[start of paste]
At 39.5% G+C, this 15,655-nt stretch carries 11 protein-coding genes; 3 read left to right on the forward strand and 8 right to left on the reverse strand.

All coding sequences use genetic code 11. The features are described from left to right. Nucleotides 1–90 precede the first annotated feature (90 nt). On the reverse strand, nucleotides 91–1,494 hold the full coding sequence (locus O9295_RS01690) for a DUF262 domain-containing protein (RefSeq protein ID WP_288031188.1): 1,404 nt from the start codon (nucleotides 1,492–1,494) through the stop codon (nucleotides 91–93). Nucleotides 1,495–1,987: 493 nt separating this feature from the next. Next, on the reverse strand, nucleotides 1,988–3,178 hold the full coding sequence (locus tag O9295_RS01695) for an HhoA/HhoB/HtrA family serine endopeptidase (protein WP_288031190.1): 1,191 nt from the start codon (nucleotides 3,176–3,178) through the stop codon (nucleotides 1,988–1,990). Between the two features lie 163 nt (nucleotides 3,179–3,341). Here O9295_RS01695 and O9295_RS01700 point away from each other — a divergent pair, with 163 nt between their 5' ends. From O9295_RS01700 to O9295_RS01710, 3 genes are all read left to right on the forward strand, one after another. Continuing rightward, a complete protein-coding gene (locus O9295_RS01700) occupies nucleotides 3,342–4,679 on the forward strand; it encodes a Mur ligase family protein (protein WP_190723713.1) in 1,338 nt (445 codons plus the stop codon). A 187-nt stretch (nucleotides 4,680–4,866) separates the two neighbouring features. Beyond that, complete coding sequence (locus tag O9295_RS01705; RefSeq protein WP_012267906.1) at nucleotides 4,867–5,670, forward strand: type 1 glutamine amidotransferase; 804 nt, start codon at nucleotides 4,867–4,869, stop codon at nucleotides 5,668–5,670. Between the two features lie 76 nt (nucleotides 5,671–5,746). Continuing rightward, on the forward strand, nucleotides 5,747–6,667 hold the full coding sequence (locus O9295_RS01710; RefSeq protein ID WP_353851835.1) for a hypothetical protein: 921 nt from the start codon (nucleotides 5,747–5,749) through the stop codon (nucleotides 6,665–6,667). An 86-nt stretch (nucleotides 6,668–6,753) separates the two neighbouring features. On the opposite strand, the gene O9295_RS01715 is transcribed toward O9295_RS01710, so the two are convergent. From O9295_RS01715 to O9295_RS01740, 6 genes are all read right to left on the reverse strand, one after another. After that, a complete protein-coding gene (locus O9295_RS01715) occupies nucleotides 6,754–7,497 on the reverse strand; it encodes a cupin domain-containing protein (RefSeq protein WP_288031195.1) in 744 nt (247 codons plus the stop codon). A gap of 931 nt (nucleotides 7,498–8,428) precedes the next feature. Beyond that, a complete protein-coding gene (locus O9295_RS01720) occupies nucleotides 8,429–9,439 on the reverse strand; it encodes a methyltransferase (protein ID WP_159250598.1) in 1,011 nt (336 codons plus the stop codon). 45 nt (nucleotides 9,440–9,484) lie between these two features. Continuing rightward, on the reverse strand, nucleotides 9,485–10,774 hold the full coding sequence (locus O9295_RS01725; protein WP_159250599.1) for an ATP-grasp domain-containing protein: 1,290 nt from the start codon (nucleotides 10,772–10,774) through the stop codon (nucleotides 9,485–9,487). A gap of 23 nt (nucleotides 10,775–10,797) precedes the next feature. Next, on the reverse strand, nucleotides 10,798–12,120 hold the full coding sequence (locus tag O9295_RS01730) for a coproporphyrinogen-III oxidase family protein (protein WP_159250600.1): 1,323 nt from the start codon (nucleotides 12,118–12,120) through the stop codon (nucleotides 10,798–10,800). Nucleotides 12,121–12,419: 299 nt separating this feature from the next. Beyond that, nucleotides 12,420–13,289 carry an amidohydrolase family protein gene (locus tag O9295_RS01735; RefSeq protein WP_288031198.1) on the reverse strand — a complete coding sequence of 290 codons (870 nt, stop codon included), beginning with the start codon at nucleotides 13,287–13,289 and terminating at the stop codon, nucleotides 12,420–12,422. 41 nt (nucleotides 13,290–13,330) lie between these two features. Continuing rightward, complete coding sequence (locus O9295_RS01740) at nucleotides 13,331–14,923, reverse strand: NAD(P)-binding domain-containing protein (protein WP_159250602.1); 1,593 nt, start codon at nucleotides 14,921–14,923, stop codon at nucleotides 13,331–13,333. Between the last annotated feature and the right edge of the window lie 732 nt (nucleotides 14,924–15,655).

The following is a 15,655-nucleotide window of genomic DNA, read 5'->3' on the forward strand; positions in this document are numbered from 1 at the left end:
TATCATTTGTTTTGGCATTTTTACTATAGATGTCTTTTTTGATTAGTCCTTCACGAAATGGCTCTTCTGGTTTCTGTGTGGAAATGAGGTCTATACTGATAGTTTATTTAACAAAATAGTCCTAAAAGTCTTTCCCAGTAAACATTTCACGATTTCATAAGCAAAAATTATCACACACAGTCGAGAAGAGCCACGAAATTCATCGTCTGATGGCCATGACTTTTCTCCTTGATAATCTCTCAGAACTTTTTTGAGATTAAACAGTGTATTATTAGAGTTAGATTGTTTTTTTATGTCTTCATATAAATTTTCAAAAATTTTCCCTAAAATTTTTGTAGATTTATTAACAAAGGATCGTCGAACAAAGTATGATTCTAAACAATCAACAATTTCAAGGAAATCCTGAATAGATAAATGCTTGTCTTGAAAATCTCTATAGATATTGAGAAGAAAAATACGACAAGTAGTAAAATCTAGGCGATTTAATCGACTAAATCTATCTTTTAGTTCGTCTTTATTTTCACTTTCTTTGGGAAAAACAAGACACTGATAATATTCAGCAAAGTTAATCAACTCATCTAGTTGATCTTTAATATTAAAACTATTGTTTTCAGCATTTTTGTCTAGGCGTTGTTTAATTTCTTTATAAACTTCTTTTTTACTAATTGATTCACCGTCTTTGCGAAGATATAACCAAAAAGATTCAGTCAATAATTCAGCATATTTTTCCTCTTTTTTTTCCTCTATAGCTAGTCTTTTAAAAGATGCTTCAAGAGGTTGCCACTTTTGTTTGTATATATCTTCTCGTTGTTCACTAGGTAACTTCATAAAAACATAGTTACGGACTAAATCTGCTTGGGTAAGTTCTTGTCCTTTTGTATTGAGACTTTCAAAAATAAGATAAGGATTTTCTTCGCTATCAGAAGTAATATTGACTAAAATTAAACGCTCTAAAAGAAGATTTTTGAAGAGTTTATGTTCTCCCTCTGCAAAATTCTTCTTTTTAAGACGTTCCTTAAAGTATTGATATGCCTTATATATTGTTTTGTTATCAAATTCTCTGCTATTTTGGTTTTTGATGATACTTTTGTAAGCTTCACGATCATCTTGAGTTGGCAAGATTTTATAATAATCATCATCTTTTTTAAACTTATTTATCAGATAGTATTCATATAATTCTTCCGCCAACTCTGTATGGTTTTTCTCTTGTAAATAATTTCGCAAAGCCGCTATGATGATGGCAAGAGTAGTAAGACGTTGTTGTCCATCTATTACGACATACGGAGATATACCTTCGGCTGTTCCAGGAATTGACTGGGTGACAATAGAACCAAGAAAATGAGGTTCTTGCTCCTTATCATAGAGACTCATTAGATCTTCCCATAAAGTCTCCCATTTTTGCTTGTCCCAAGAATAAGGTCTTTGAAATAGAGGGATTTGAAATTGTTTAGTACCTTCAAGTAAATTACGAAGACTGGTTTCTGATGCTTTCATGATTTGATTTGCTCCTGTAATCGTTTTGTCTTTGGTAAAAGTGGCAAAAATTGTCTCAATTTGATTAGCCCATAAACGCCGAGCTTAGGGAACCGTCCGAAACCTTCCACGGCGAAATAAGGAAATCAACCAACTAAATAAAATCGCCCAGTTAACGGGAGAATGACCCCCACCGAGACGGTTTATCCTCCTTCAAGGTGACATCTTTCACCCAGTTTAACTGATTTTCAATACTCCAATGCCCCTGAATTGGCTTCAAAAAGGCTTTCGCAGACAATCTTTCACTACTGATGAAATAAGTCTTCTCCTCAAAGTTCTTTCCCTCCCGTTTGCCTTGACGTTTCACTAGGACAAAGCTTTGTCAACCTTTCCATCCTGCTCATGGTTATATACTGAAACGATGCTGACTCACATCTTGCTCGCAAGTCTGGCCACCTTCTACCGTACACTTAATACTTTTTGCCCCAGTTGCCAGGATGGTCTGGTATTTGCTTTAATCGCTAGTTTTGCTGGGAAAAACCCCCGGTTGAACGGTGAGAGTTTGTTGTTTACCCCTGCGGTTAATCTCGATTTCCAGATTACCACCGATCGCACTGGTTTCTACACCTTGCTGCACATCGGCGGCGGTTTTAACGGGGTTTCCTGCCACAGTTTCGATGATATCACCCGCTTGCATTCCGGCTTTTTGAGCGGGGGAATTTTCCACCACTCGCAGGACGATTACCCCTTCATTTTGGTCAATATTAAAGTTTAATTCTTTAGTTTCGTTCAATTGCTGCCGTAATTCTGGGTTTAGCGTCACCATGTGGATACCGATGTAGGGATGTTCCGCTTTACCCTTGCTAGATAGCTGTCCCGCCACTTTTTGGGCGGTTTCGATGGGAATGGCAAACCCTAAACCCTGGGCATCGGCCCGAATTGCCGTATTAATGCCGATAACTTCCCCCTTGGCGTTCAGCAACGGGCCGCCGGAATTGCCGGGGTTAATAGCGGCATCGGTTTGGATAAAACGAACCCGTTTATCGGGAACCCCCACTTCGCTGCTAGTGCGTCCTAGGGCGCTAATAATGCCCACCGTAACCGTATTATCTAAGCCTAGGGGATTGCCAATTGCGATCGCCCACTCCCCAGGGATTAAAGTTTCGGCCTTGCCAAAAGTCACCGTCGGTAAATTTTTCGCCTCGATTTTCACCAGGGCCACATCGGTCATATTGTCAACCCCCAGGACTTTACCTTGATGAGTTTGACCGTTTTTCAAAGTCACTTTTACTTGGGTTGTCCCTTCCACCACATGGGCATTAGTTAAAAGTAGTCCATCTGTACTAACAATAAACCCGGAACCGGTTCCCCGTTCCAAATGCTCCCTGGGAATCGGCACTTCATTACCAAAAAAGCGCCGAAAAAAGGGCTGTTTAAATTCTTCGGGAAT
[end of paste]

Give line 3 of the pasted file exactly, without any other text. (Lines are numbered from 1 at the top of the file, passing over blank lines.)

The following is a 15,655-nucleotide window of genomic DNA, read 5'->3' on the forward strand; positions in this document are numbered from 1 at the left end: